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Now, let’s say you’re finding it hard to get enough protein from food. That’s where protein powder can really come in handy. “If you’re not getting enough protein already, a protein supplement can be beneficial,” Gonzalez says. “Protein powders can be a great way to add more protein into the diet if you can’t meet those needs through just food,” Ansari agrees.
People who are more likely to struggle with getting enough protein through food alone include competitive athletes, older adults, people recovering from surgery or illness, and people on vegan diets, Ansari says. “Most vegans can do fine with proper meal planning,” Kitchin adds. But if you are a vegan athlete and struggling with getting enough [protein], then something like a soy protein powder can help [you] meet that.”
As for the vast majority of us, who probably don’t need protein powder, strictly nutritionally speaking? Well, given we’re not robots, there’s a lot of other factors that go into our food choices besides our dietary needs. And when you take those into account, there’s a decent chance that protein powder is a pretty sensible choice for you.
Mainly, you can’t overstate the convenience factor of the chuggable, portable, lightweight, takes-two-seconds-to-make shake. “Protein powders are great for convenience,” says Ansari, which is why she has no objections to her busy student athletes who are running from training to class using protein powder. Basically, protein powder is the lowest-effort, highest-efficiency way to be sure you’re getting enough protein with a single scoop. (BTW, if you really want to be efficient AF here, consider opting for whey protein powder. According to the ISSN, research shows that whey has a slight edge on the other types when it comes to that MPS response, likely due to its “optimal amino acid profile,” Gonzalez explains—though it may not make a noticeable difference for most people, Kitchin says.)
When you consume your protein actually matters.
If you’re someone who drinks protein shakes in order to get enough protein to maximize your gym gains, you probably chug one right after your workouts. And while that’s not a bad idea, there’s an even more important rule when it comes to timing your protein intake: It’s crucial to space out your protein intake throughout the day.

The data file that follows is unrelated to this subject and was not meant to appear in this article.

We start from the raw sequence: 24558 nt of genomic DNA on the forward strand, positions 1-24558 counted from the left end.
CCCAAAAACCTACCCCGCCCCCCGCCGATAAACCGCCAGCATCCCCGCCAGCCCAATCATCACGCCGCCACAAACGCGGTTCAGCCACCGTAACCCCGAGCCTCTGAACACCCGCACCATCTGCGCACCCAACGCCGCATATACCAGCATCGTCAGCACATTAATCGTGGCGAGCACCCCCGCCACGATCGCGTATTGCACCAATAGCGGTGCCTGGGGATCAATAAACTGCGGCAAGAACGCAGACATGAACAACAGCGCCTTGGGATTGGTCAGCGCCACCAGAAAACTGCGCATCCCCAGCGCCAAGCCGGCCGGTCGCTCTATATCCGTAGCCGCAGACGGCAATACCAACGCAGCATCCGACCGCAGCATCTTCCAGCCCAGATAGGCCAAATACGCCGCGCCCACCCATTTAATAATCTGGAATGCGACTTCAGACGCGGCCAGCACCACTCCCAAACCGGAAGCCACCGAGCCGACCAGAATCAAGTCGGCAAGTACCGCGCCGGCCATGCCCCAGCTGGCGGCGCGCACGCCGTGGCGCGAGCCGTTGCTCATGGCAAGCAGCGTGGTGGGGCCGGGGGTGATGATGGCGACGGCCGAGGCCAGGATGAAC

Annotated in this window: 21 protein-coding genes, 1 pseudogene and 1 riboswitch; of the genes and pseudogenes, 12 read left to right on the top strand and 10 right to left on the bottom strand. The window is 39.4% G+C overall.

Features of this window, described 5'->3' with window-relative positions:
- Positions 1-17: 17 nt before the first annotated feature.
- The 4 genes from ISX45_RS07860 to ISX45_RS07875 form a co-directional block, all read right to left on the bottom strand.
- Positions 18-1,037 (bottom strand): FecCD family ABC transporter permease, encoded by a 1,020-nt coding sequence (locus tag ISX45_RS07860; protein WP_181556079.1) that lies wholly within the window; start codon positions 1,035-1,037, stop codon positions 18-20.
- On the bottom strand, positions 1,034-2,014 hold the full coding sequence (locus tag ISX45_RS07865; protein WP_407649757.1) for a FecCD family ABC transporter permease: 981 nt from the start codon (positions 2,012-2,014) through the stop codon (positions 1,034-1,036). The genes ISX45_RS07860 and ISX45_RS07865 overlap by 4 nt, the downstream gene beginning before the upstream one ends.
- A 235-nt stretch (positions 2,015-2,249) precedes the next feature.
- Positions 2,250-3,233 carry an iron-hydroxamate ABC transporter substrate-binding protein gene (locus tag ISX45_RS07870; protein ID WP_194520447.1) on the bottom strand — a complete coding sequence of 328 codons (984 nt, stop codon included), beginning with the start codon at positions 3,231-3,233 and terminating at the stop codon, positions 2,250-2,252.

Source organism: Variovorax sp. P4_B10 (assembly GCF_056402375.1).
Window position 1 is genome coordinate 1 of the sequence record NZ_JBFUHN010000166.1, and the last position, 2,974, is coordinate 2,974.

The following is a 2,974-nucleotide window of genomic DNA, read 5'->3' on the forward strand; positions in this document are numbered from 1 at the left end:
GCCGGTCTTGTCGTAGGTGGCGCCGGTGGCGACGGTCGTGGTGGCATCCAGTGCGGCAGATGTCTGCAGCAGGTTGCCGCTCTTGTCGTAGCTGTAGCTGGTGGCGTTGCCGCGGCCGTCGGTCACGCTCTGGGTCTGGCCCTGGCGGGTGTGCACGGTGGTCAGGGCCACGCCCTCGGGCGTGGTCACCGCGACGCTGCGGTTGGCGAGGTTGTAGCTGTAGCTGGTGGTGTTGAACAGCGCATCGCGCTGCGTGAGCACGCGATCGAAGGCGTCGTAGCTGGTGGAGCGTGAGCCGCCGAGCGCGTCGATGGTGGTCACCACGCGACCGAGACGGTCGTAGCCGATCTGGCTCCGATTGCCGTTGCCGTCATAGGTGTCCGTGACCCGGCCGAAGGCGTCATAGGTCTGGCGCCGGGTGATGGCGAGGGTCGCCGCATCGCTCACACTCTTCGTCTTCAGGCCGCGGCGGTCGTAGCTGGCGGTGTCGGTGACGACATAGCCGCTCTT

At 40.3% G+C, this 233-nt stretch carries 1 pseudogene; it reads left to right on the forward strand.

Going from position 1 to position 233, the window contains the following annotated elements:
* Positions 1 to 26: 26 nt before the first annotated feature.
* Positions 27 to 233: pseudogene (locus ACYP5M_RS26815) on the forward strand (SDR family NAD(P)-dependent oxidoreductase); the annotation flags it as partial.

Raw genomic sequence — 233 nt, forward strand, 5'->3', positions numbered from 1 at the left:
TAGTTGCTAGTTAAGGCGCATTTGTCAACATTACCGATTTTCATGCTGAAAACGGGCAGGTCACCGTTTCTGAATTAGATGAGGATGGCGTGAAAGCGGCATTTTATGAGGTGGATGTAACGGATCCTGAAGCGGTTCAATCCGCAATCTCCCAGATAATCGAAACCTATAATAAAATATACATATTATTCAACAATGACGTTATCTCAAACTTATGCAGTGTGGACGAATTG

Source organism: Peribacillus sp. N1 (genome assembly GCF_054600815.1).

“Protein is vital after a workout,” Ansari says. “But it is important for people to know that more [all at once] is not necessarily better.”
The amount of protein your muscles can absorb after working out varies, depending on factors like how much you exercised and your body composition, Ansari says. The Academy/DC/ACSM all recommend consuming 15 to 25 grams of protein (or 0.25 to 0.3 grams per kilogram of body weight) within two hours after your workout to maximize MPS, while the ISSN recommends getting 20 to 40 grams (or 0.25 grams per kilogram of body weight).
If you’re looking for an easy-to-remember rule, aim for something in the neighborhood of 20 to 30 grams of protein after a workout. (Or if you want to be more precise, about it, 11% to 14% of your body weight in pounds.) So in terms of food, that could be a 7-ounce container of 2% fat plain Greek yogurt (20 grams) of protein; a 4-ounce chicken breast (27 g); or a scoop of protein powder. (The amount varies depending on the product, but many contain 20 to 25 grams or so per serving, like this whey variety and this soy one.)
Now, if you’re trying to help your sore muscles soak up as much protein as they can, then experts also recommend getting about that same amount of protein every few hours on top of your postgym hit (every three to five hours, per the Academy/DC/ACSM; every three hours or so, per the ISSN). “Consuming adequate protein throughout the day, not just after a workout, is essential to optimizing [MPS],” Linsenmeyer explains. “In other words, muscle protein synthesis is greater when you consume adequate protein at breakfast, lunch, and dinner,” as opposed to, say, two low-protein meals and then a 50-gram protein shake after exercising.